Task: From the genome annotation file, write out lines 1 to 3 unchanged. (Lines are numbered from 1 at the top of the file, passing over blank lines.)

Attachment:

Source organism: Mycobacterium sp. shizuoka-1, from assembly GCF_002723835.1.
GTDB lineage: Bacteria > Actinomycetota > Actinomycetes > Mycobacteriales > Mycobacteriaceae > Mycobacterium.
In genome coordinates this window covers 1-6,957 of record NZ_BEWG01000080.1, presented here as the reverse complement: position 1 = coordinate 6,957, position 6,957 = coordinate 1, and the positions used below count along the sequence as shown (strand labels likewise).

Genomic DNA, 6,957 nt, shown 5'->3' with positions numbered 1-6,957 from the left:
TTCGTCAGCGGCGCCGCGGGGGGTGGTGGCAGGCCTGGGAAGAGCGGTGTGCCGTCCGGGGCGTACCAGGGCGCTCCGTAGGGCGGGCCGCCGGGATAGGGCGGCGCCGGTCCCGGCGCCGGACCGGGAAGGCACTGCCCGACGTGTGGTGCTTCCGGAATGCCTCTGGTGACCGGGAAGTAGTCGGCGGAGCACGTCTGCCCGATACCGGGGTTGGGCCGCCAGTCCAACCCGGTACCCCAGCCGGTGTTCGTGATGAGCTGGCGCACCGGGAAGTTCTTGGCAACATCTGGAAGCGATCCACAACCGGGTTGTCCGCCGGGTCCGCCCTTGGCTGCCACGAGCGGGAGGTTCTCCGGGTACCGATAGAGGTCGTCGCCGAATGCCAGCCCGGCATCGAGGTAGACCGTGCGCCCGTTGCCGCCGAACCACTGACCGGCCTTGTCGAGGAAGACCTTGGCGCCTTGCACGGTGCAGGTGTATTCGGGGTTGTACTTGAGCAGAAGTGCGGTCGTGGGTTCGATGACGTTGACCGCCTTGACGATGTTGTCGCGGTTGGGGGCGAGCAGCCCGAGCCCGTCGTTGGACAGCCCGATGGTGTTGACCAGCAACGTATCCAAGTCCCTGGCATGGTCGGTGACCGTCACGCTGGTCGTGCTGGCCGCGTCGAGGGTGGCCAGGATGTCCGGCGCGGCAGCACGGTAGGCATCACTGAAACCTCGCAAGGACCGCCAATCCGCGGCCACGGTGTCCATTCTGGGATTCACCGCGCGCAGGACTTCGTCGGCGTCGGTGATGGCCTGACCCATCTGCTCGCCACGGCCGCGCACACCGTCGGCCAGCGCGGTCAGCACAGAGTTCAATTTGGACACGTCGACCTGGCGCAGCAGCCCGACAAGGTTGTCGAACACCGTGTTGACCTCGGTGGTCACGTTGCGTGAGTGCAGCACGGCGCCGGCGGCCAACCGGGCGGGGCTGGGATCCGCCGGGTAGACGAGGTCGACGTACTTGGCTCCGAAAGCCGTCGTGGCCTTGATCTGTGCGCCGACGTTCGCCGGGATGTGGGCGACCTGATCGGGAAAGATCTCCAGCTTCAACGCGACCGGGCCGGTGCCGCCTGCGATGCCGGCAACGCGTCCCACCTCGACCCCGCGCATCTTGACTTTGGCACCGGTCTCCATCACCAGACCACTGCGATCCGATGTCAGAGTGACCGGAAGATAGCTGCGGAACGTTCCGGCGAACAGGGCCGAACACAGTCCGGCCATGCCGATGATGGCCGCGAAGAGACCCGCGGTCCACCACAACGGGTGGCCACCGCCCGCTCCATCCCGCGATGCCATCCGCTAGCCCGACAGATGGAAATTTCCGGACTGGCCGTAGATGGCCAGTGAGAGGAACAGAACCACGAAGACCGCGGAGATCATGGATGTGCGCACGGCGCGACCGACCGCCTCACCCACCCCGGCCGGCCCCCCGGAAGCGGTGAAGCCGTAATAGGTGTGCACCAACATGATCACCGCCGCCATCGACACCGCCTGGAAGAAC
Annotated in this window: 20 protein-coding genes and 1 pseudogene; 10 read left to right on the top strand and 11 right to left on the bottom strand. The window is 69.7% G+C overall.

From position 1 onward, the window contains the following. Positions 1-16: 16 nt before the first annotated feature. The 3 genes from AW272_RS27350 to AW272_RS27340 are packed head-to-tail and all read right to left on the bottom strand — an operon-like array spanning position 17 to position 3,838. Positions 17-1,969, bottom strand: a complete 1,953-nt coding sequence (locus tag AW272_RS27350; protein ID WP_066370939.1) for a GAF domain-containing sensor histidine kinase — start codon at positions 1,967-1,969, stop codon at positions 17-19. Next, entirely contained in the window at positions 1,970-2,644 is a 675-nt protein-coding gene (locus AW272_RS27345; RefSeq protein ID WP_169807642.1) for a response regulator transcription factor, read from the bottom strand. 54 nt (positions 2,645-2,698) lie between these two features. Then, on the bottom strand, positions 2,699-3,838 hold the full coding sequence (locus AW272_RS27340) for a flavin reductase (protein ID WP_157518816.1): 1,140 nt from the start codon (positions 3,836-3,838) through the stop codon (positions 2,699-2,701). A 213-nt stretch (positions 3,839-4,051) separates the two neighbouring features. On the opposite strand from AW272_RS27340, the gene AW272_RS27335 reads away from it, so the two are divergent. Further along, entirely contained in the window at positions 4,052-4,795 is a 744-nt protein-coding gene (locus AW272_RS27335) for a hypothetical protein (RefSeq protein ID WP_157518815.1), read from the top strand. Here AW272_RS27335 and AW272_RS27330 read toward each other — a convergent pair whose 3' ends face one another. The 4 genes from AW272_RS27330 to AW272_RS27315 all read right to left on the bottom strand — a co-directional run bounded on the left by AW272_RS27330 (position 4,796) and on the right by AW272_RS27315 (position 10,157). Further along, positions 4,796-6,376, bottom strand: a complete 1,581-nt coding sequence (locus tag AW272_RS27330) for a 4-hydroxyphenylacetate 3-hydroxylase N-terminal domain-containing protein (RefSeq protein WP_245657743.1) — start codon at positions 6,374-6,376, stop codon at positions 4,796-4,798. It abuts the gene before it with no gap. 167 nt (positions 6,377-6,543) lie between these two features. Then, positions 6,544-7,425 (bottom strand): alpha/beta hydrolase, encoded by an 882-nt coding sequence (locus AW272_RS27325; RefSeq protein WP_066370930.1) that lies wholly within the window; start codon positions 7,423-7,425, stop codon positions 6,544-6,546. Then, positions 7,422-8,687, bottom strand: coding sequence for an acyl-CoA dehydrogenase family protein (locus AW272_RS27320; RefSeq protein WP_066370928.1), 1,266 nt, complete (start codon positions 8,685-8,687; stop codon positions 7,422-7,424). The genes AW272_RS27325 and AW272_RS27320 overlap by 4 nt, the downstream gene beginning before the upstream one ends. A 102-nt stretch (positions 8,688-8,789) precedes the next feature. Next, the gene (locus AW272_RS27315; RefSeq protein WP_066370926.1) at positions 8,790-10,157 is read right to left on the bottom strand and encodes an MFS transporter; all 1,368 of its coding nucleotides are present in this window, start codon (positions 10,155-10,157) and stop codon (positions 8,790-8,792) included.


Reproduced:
Source organism: Mycobacterium sp. shizuoka-1, from assembly GCF_002723835.1.
GTDB lineage: Bacteria > Actinomycetota > Actinomycetes > Mycobacteriales > Mycobacteriaceae > Mycobacterium.
In genome coordinates this window covers 1-6,957 of record NZ_BEWG01000080.1, presented here as the reverse complement: position 1 = coordinate 6,957, position 6,957 = coordinate 1, and the positions used below count along the sequence as shown (strand labels likewise).